Conflict can be collaboration and friends can be foes

By the time I got to know my granny, she was a little old lady who wore aprons with pockets full to the brim with bits and pieces. She had short, grey permed hair and glasses that hung from a cord – sometimes so full of crumbs that birds would perch for a feed. SheContinue reading “Conflict can be collaboration and friends can be foes”

Don’t die as a caterpillar

We all know how children develop: first words, first steps, bikes with stabilisers. Then, in no time at all, they’re driving cars and off to college. But what happens after that? How do we continue to learn and grow as adults?  Dr Robert Kegan is a developmental psychologist, author and Harvard University Professor. For yearsContinue reading “Don’t die as a caterpillar”

Our obsession with new

Nothing is new. Everything is derivative. We’re all building on what has gone before. Look at Sir Isaac Newton (1642 – 1726). Physicist, astronomer, philosopher and author. A key figure in the scientific revolution. A great mathematician and one of the most influential scientists in history. Yet despite this glowing CV (resumé), he humbly said this ofContinue reading “Our obsession with new”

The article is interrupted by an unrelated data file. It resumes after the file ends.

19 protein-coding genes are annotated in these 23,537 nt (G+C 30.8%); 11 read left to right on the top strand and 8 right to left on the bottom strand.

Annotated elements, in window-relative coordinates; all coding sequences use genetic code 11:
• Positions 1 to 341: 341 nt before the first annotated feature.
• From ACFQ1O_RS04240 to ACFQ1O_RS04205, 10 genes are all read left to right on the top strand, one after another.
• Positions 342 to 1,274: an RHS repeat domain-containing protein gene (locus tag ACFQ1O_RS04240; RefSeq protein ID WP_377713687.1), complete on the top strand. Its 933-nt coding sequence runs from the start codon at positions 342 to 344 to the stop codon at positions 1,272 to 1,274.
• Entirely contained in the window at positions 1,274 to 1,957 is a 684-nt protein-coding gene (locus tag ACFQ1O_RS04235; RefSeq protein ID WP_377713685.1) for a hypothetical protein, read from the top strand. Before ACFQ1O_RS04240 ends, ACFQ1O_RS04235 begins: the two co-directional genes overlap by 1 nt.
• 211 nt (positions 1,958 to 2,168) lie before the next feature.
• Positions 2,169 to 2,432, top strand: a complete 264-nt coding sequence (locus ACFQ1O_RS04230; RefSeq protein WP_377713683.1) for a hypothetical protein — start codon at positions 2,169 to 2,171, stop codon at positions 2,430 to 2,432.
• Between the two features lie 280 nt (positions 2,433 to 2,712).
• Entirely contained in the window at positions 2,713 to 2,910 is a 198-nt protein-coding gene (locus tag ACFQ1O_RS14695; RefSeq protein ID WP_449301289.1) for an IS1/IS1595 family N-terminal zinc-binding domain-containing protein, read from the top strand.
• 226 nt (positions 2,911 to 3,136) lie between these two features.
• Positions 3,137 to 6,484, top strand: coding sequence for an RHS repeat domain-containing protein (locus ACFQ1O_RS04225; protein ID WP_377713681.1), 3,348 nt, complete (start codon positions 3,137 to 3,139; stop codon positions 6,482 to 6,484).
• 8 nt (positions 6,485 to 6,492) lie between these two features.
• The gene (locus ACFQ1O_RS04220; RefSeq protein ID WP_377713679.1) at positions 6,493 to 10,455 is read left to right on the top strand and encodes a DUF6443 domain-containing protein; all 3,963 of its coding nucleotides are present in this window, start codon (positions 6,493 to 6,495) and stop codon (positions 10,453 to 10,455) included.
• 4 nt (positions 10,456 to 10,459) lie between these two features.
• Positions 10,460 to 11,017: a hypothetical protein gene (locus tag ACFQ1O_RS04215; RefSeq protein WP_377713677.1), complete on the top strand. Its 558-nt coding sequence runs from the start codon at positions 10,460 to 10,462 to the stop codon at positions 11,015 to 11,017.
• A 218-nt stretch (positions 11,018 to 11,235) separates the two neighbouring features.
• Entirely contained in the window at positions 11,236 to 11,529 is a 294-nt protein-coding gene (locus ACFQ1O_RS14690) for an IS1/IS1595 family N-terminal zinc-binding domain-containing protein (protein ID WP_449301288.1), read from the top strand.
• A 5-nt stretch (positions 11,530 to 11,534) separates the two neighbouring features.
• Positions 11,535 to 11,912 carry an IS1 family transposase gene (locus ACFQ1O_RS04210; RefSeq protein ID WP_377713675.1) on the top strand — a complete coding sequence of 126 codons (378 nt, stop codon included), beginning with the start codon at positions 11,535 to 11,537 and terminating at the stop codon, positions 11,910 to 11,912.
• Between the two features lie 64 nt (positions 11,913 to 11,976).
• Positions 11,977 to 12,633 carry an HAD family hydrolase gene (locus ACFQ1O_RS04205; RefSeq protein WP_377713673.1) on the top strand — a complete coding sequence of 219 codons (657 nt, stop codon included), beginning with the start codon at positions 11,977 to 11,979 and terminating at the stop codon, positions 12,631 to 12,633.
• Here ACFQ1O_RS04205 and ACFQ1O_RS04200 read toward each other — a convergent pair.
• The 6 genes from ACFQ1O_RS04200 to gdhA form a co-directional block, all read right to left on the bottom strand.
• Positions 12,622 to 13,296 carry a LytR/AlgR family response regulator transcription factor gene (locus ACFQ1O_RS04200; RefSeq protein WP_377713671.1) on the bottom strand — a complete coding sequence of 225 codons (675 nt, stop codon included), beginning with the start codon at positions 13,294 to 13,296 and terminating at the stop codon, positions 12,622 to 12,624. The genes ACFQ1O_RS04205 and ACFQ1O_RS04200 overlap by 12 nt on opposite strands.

Why we need to dig deep

Life can be dispiriting at times. We put huge effort into an endeavour (art, music, love, work) for it to go nowhere at all. Or we find ourselves toiling away, creating, building, refining, and then have only a modicum of success. Neither seems to match the blood, sweat and tears we’ve expended. I was remindedContinue reading “Why we need to dig deep”

Trusting your gut

Guts are having a renaissance. It’s 2021 and it’s now perfectly acceptable to bring them up in conversation. Look in the bookshop window and the shelves are groaning with guts. The gastrointestinal tract is merely a 4.5 metre tube, yet it’s the most densely populated spot on the planet. A place that 100 trillion microbes callContinue reading “Trusting your gut”

The relative size of things

The time we spend thinking about something often doesn’t match its importance in our lives. If we parked all our worries in a line, they would stretch to the horizon. When is the ‘eat by’ date of the yoghurt? Did I use the wrong title on the presentation? Should I smile more at the check-outContinue reading “The relative size of things”

Being a frog in a well

Count the number of times I’ve included Japan in my blog posts and you’d think I was in love with the place. Japan appears every few weeks – here on regrets, here on career advice, this on the power of words, one on having a calling and here on the strength of letting go. I use the word “appearing” as I’m not doingContinue reading “Being a frog in a well”